Colin Mills, compiler of the Hortus Camdenensis, died in late November 2012 after a short illness. As he always considered the Hortus his legacy, it is his family's intention to keep the site running in perpetuity. It will not, however, be updated in the near future.

Gordonia lasianthus L.

Evergreen shrub, but sometimes growing to a medium-sized tree, with shallowly toothed rounded leaves and axillary white flowers.  To 18m.  [RHSD, Hortus].

Horticultural & Botanical History

‘The Loblolly Bay is a native of South Carolina, where it grows in wet swamps.  Miller says, that it is with great difficulty preserved in England, and we believe it has not often flowered in the same perfection, as it did last Summer at Mr. Woodford’s, at Vauxhall, where the drawing was taken.  It had been turned out of a pot the preceding Spring into a border of bog-earth in the conservatory, which was kept very moist.  Flowers in August and September.  The name of Gordonia was given it in honour of the late Mr. James Gordon, a very celebrated cultivator of rare plants at Mile-End, by Mr. Ellis, who settled the genus from a specimen which flowered at Benjamin Bewick’s, Esq. at Clapham, in the year 1769.  It cannot be easily propagated except from seeds imported from America.  In the Hortus Kewensis, this tree is placed in the class Polyandria; and both Professor Martyn and Swartz agree, that it rather belongs to this class than to that of Monadelphia, in which Willdenow has nevertheless retained it, and in our opinion very properly, as it is there in company with Stuartia and Camellia, with which, particularly the former, it appears to have a natural affinity.’  [BM t.668/1803]. 

Gordonia Lasianthus is confined to the region adjacent to the south Atlantic and Gulf coasts. The most northern point where it is found growing naturally is in the southern part of Virginia; thence it extends south to Cape Malabar and Cape Romano in Florida, and westward to the valley of the Mississippi River. It is most common in Georgia and east Florida, much less common in west Florida and Alabama, and rare towards the western limits of its range.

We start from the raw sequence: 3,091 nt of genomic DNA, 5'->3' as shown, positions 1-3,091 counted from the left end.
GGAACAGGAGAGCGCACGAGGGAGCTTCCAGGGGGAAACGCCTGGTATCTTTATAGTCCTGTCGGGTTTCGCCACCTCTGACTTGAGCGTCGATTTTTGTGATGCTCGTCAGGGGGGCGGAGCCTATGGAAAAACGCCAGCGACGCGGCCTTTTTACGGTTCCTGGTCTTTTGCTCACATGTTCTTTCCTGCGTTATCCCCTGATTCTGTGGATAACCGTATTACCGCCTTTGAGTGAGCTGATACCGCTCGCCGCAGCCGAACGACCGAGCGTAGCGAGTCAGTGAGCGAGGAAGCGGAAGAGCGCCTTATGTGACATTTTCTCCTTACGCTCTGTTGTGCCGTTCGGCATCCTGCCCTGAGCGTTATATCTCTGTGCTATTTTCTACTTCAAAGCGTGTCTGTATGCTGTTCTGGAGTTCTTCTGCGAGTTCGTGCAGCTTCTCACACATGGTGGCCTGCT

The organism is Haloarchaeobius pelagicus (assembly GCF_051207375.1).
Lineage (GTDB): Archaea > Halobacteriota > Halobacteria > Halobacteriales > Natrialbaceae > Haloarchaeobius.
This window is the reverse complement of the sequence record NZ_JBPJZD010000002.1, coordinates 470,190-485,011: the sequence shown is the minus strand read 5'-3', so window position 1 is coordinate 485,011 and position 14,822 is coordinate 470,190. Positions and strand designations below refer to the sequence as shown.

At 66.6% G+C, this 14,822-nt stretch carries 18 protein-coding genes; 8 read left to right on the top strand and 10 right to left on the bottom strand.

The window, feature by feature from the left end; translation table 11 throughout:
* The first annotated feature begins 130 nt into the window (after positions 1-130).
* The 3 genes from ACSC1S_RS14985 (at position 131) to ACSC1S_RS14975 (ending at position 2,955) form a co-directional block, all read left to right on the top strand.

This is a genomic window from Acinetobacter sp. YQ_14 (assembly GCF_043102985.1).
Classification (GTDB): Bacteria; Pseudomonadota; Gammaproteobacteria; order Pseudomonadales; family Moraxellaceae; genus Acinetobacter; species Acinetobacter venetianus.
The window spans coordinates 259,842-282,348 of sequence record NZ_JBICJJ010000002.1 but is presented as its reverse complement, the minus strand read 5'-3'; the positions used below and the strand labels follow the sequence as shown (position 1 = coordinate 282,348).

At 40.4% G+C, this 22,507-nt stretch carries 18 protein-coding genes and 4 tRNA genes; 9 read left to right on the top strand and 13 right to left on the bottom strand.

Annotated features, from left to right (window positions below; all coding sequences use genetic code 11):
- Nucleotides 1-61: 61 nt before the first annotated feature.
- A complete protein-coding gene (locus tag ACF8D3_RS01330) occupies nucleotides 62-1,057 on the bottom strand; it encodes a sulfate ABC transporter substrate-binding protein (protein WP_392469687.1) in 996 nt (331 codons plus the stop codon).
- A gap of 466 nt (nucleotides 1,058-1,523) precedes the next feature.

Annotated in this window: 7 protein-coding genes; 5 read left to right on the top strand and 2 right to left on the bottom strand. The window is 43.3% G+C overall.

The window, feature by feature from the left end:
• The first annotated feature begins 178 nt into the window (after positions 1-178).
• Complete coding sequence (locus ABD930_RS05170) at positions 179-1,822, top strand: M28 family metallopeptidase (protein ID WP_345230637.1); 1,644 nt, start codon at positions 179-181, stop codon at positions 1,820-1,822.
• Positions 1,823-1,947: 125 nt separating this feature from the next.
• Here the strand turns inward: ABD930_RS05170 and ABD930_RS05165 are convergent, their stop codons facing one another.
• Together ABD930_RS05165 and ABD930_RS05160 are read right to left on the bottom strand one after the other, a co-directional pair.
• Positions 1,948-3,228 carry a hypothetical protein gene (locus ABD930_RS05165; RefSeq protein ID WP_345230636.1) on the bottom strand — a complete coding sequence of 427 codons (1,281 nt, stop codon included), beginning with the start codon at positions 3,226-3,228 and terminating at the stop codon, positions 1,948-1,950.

Gordonia Lasianthus grows in shallow swamps or on moist springy lands, scattered with the Great Magnolia, the Red Bay, the Scarlet Maple, and other moisture-loving trees, through forests composed principally of the Water-gum; or with the Small Magnolia it almost exclusively occupies shallow depressions, often several hundred acres in extent, in the pine-barrens near the Atlantic coast. It is occasionally found in the sandy swamps which border the rivers of the Gulf coast, covered with almost impenetrable forests of the Water-gum, the White Cedar, the Devil-wood, and the Swamp Red Bay. On the poorest pine-lands of South Carolina, usually covered with a dense undergrowth of the Saw Palmetto, Gordonia Lasianthus is sometimes found blooming as a shrub, and on such soils it rarely grows to a height of more than three or four feet or lives more than a few years. Gordonia Lasianthus is never long-lived, and the insecure hold which the superficial roots have in the wet soil in which this tree grows causes it to be blown down easily after it reaches its full size. […] Gordonia Lasianthus was first described by Plukenet in the Amaltheum Botanicum. It was introduced into England about 1768, and is occasionally seen in gardens, although no great success has ever attended its cultivation. It is precariously hardy in the United States as far north as Philadelphia.’ [Sargent – Silva of North America vol.1, p.41/1891]. Introduced to Britain in 1739.  [PD].

History at Camden Park

Desideratum to Loddiges’ Nursery on 6th January 1845.  [MP A2933-2, p.28].  It is marked with a ‘c’, denoting grown at Camden, in an 1836 Loddiges’ catalogue held at Camden Park.  This indicates that it was grown in the gardens at some time between 1836 and 1845, possibly lost.


Published Mar 29, 2009 - 03:51 PM | Last updated Mar 30, 2010 - 05:21 PM

Illustrated are the shallowly toothed rounded leaves and axillary white flowers.  Curtis's Botanical Magazine t.668/1803.

Gordonia lasianthus L. | BM t.668/1803 | BHL

Family Theaceae
Region of origin

North America

  • Gordonia pyramidalis Salisb.
  • Hypericum lasianthus L.
Common Name

Loblolly Bay

Name in the Camden Park Record

Gordonia lasianthus 

Confidence level high